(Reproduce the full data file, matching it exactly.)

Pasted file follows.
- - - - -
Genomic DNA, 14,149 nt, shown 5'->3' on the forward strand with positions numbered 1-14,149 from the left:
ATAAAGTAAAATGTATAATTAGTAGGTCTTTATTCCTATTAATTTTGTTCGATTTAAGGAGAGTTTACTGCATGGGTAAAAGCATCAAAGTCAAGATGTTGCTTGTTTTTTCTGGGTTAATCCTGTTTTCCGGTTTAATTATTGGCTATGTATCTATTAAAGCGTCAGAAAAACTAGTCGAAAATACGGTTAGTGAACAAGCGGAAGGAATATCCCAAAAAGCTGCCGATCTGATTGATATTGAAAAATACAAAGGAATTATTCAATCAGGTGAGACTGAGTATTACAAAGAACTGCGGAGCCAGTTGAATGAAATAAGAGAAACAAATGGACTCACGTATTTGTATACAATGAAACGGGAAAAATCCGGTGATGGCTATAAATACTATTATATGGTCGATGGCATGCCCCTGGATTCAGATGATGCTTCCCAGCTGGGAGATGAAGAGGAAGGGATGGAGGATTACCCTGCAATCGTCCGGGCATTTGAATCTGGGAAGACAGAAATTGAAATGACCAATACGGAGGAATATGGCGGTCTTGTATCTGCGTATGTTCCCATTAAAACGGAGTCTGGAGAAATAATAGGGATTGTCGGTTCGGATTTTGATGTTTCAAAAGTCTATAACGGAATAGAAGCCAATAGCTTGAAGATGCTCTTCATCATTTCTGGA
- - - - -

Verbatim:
Genomic DNA, 14,149 nt, shown 5'->3' on the forward strand with positions numbered 1-14,149 from the left:
ATAAAGTAAAATGTATAATTAGTAGGTCTTTATTCCTATTAATTTTGTTCGATTTAAGGAGAGTTTACTGCATGGGTAAAAGCATCAAAGTCAAGATGTTGCTTGTTTTTTCTGGGTTAATCCTGTTTTCCGGTTTAATTATTGGCTATGTATCTATTAAAGCGTCAGAAAAACTAGTCGAAAATACGGTTAGTGAACAAGCGGAAGGAATATCCCAAAAAGCTGCCGATCTGATTGATATTGAAAAATACAAAGGAATTATTCAATCAGGTGAGACTGAGTATTACAAAGAACTGCGGAGCCAGTTGAATGAAATAAGAGAAACAAATGGACTCACGTATTTGTATACAATGAAACGGGAAAAATCCGGTGATGGCTATAAATACTATTATATGGTCGATGGCATGCCCCTGGATTCAGATGATGCTTCCCAGCTGGGAGATGAAGAGGAAGGGATGGAGGATTACCCTGCAATCGTCCGGGCATTTGAATCTGGGAAGACAGAAATTGAAATGACCAATACGGAGGAATATGGCGGTCTTGTATCTGCGTATGTTCCCATTAAAACGGAGTCTGGAGAAATAATAGGGATTGTCGGTTCGGATTTTGATGTTTCAAAAGTCTATAACGGAATAGAAGCCAATAGCTTGAAGATGCTCTTCATCATTTCTGGA